Research Papers:

Multidrug resistance protein 4/ ATP binding cassette transporter 4: a new potential therapeutic target for acute myeloid leukemia

Sabrina Copsel _, Ariana Bruzzone, Maria May, Julien Beyrath, Victoria Wargon, Jeannette Cany, Frans G.M. Russel, Carina Shayo and Carlos Davio

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Oncotarget. 2014; 5:9308-9321. https://doi.org/10.18632/oncotarget.2425

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Sabrina Copsel1,2, Ariana Bruzzone1, Maria May1, Julien Beyrath3, Victoria Wargon1, Jeannette Cany4, Frans G.M. Russel3, Carina Shayo1 and Carlos Davio2

1 Instituto de Biología y Medicina Experimental-CONICET, Buenos Aires, Argentina

2 Laboratorio de Farmacología de Receptores, Facultad de Farmacia y Bioquímica, Universidad de Buenos Aires, Buenos Aires, Argentina

3 Department of Pharmacology and Toxicology, Radboud University Medical Center, Nijmegen, The Netherlands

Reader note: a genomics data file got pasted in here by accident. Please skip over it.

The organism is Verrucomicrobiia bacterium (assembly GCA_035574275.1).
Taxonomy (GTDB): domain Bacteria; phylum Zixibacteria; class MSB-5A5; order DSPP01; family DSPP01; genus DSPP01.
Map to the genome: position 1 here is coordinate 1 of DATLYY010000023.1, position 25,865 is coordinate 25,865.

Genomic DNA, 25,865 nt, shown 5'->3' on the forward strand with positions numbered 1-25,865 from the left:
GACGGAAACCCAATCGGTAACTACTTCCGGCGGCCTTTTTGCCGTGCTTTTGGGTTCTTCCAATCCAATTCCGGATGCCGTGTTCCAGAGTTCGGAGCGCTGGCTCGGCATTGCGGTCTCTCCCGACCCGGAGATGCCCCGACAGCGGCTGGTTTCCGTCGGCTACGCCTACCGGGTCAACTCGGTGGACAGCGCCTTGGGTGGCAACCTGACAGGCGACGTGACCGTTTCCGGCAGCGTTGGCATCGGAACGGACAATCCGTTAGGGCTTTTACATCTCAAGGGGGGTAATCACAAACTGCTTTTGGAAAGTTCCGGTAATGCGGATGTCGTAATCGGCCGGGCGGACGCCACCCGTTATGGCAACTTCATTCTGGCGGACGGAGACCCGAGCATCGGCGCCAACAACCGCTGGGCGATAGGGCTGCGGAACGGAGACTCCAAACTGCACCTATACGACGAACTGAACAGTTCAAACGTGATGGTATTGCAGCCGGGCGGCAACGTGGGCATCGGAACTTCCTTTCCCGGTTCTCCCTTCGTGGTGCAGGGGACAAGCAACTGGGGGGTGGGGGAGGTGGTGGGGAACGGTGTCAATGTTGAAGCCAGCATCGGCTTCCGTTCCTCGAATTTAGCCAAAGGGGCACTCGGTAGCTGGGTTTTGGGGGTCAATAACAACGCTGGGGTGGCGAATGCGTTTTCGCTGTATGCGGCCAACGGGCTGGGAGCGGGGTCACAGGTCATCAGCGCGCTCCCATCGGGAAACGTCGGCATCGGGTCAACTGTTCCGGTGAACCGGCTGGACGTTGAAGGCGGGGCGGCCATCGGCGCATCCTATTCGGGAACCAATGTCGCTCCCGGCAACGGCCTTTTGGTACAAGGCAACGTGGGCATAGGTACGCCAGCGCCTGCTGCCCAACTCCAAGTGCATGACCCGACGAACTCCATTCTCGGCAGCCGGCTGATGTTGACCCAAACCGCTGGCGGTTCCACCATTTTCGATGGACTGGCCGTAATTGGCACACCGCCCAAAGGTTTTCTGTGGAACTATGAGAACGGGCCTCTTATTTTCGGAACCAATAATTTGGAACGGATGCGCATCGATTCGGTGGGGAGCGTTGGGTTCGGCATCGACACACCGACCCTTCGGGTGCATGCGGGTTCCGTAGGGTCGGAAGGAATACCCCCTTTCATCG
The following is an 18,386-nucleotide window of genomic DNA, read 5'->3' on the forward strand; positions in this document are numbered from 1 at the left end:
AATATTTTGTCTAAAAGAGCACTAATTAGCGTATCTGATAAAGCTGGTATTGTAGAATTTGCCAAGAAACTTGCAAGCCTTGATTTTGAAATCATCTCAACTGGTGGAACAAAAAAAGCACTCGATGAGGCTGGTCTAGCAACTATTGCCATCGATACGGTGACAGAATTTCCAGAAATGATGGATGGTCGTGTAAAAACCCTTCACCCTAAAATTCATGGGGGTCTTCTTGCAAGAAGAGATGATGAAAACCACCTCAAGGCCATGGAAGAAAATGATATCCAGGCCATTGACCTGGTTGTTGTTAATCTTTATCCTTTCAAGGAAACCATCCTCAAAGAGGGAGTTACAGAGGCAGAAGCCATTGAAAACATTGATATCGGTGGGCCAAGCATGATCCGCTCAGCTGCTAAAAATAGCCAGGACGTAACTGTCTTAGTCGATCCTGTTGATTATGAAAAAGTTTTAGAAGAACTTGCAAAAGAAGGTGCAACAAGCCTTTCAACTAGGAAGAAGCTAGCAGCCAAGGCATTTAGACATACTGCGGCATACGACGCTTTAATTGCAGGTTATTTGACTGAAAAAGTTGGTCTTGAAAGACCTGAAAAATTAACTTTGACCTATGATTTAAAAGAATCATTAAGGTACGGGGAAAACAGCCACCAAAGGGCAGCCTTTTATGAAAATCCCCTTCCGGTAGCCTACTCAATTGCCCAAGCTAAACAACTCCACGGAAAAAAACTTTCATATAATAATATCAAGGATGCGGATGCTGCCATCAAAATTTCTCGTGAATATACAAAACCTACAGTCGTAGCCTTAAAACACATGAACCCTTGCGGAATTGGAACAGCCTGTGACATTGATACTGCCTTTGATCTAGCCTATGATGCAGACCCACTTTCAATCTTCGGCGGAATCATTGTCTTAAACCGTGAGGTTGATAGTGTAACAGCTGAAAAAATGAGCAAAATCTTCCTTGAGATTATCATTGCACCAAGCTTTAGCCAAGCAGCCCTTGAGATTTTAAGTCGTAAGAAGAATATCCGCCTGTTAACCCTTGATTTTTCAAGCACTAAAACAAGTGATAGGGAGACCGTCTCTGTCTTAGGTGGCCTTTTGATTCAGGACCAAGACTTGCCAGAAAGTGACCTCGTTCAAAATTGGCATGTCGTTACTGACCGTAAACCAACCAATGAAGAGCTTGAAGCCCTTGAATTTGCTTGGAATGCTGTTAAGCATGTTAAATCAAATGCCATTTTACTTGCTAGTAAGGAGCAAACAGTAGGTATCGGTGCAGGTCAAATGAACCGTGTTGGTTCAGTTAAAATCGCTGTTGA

4 Department of Laboratory Medicine, Radboud University Medical Center, Nijmegen, The Netherlands


Sabrina Copsel, email:

Keywords: acute myeloid leukemia, MRP4/ABCC4, leukemic stem cells, apoptosis, differentiation.

Received: May 28, 2014 Accepted: September 02, 2014 Published: September 02, 2014


Less than a third of adults patients with acute myeloid leukemia (AML) are cured by current treatments, emphasizing the need for new approaches to therapy. We previously demonstrated that besides playing a role in drug-resistant leukemia cell lines, multidrug resistance protein 4 (MRP4/ABCC4) regulates leukemia cell proliferation and differentiation through the endogenous MRP4/ABCC4 substrate, cAMP. Here, we studied the role of MRP4/ABCC4 in tumor progression in a mouse xenograft model and in leukemic stem cells (LSCs) differentiation. We found a decrease in the mitotic index and an increase in the apoptotic index associated with the inhibition of tumor growth when mice were treated with rolipram (PDE4 inhibitor) and/or probenecid (MRPs inhibitor). Genetic silencing and pharmacologic inhibition of MRP4 reduced tumor growth. Furthermore, MRP4 knockdown induced cell cycle arrest and apoptosis in vivo. Interestingly, when LSC population was isolated, we observed that increased cAMP levels and MRP4/ABCC4 blockade resulted in LSCs differentiation. Taken together, our findings show that MRP4/ABCC4 has a relevant role in tumor growth and apoptosis and in the eradication of LSCs, providing the basis for a novel promising target in AML therapy.

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